An unusual phenomenon of the chromosomes in certain of Drosophila's tissues provides a powerful tool for determining the positions of individual genes. The chromosomes in the fruit fly's salivary gland cells replicate Because of their ablity to produce large amounts of offspring in a short amount of time, fruit flies were ideal specimens for early genetic experiments. several hundred times without separating from each other by mitosis and cell division. Instead, the newly replicated DNA strands line up parallel to one another to form a tight bundle, called polytene chromosomes. Polytene chromosomes are less condensed than normal metaphase chromosomes, and can be around 2 millimeters long, large enough to easily be examined in detail under a low-power microscope. When stained with certain dyes, polytene chromosomes display characteristic banding patterns along their length. Drosophila geneticists have made maps of the banding patterns and have learned to use them as landmarks to help them locate genes of interest. Polytene chromosomes make Drosophila an excellent organism for the sub-branch of genetics known as cytogenetics, which is genetic analysis through directly visualizing the chromosomes themselves.

One of the most important areas of research to come from studies on Drosophila is that of embryonic development. By analysis of mutants, developmental biologists have elucidated a complex and precise picture of how genes orchestrate the development of a fertilized egg into an adult fly. Many of the genes exercising the master control over these processes encode transcription factors, which are proteins that regulate when and where particular genes are transcribed to produce messenger RNA. The initial set of genes in the hierarchy acts in the oocyte, even before it is fertilized by a sperm. Their main function is to define the spatial polarity of the oocyte, determining which is the front and rear (posterior and anterior polarity), and which is the belly and back (dorsal and ventral polarity). These genes, in turn, activate genes that divide the embryo into segments and subsegments, which will eventually become the body segments of the adult animal. Later-acting genes, termed homeotic genes, act within each segment to define its identity, for example a wing or a leg. Remarkably, the genes and regulatory pathways involved in Drosophila development are highly conserved (that is, very similar genes and pathways are present), not only in other invertebrates, but also in mammals, including humans.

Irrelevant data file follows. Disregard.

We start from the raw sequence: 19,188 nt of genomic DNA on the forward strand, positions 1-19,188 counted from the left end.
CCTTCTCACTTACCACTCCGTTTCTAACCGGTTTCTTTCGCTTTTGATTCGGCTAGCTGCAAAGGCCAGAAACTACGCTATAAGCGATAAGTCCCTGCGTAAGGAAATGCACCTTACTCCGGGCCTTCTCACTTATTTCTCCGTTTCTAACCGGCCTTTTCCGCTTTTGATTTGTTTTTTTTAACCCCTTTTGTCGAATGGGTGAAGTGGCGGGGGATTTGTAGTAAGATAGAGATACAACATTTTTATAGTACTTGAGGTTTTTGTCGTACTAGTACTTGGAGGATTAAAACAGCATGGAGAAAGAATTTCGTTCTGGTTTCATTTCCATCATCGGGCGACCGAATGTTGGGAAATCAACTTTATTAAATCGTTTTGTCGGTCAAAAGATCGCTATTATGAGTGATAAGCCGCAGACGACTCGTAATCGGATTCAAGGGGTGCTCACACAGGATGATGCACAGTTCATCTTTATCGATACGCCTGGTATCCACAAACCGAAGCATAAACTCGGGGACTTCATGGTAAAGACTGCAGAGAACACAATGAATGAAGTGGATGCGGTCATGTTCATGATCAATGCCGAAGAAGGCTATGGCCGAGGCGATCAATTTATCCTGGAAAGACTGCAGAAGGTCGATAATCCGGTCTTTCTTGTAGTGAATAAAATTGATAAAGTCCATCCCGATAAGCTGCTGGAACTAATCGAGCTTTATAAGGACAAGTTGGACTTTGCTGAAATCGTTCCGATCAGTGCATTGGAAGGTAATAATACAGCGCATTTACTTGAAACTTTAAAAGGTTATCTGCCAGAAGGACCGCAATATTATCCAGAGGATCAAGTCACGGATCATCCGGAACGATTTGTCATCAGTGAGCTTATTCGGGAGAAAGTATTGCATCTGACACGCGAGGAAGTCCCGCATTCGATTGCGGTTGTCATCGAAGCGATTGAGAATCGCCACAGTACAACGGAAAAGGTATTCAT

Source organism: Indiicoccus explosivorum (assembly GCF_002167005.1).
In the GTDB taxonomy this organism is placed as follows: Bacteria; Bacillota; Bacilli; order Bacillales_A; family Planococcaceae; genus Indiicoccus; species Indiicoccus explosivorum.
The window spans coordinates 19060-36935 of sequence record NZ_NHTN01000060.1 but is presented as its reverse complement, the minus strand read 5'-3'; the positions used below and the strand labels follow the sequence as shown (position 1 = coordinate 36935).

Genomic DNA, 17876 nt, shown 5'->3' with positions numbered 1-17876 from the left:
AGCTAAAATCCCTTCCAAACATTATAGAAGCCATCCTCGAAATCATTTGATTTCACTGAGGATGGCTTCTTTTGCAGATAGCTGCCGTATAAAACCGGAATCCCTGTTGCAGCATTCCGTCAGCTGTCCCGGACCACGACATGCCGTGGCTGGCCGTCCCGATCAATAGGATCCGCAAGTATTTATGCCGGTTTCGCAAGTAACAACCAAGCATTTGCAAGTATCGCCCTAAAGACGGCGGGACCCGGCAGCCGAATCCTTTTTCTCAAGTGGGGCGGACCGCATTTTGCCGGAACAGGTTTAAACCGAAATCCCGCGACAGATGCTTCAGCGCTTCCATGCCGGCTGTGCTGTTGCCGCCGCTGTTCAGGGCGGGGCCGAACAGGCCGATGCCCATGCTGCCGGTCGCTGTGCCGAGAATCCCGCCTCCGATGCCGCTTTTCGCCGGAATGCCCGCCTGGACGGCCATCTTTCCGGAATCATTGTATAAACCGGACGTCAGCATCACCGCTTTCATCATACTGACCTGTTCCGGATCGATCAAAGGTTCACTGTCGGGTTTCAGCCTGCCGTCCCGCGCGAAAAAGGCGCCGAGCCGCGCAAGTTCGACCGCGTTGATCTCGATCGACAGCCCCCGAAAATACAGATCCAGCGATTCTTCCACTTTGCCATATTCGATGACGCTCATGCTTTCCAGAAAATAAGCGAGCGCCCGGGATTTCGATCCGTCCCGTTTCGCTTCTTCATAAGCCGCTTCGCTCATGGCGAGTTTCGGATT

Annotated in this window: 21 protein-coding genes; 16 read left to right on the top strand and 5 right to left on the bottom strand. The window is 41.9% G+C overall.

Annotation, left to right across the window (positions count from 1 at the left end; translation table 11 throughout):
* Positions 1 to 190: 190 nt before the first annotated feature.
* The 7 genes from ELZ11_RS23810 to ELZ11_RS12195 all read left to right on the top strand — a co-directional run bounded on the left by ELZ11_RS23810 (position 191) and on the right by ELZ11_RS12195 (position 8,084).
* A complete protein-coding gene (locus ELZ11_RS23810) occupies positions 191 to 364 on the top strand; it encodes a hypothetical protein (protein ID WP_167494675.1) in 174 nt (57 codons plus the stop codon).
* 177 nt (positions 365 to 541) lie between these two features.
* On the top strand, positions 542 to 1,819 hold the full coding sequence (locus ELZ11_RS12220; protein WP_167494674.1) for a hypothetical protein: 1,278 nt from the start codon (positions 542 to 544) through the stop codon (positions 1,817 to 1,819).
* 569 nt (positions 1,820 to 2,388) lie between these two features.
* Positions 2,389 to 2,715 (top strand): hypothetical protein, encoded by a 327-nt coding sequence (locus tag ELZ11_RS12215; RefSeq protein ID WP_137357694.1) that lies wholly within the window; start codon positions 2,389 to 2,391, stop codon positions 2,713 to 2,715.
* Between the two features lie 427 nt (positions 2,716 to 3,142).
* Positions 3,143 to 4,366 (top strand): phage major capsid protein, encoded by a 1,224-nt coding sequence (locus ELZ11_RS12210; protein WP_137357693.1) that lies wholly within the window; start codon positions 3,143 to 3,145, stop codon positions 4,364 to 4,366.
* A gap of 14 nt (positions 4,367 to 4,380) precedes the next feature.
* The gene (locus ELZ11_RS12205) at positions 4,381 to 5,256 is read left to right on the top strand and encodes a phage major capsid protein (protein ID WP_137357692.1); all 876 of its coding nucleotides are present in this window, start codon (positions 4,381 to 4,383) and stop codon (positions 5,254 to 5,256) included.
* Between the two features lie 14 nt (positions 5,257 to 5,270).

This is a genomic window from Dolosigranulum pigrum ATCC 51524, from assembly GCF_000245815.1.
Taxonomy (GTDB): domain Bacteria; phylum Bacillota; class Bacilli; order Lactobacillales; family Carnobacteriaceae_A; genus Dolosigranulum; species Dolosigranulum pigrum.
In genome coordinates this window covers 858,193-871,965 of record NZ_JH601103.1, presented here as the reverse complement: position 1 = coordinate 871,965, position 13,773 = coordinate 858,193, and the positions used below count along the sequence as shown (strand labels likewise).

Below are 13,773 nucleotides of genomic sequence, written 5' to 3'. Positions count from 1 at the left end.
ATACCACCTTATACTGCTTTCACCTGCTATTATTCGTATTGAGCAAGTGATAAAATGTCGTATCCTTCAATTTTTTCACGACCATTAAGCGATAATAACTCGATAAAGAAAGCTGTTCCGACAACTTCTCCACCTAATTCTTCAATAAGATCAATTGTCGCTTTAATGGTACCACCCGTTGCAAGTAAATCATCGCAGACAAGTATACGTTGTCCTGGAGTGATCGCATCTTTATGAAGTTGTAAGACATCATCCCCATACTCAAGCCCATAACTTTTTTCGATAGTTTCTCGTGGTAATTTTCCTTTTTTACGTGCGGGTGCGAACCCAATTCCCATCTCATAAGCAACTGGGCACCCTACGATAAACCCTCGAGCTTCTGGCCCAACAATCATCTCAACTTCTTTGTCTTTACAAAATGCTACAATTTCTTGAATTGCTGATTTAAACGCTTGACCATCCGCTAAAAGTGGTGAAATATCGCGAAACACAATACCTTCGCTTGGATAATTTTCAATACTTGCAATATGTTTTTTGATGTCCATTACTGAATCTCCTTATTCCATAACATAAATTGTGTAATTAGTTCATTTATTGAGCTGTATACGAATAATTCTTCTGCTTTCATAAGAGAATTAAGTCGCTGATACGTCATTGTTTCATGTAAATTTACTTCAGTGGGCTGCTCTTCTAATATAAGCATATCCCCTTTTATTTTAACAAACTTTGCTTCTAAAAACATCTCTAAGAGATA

Paul J. Muhlrad


Alberts, Bruce, et al. Molecular Biology of the Cell, 3rd ed. New York: Garland Publishing, Inc., 1994.

Lawrence, Peter. The Making of a Fly: The Genetics of Animal Design. Oxford, U.K.:Blackwell Science, 1992.

Watson, James D., et al. Recombinant DNA, 2nd ed. New York: Scientific AmericanBooks, 1992.

Weiner, Jonathan. Time, Love, Memory: A Great Biologist and His Quest for the Origins of Behavior. New York: Alfred A. Knopf, 1999.

Internet Resource

"Drosophila." The WWW Virtual Library. <http://ceolas.org/VL/fly/index.html>.

Additional topics

Medicine EncyclopediaGenetics in Medicine - Part 2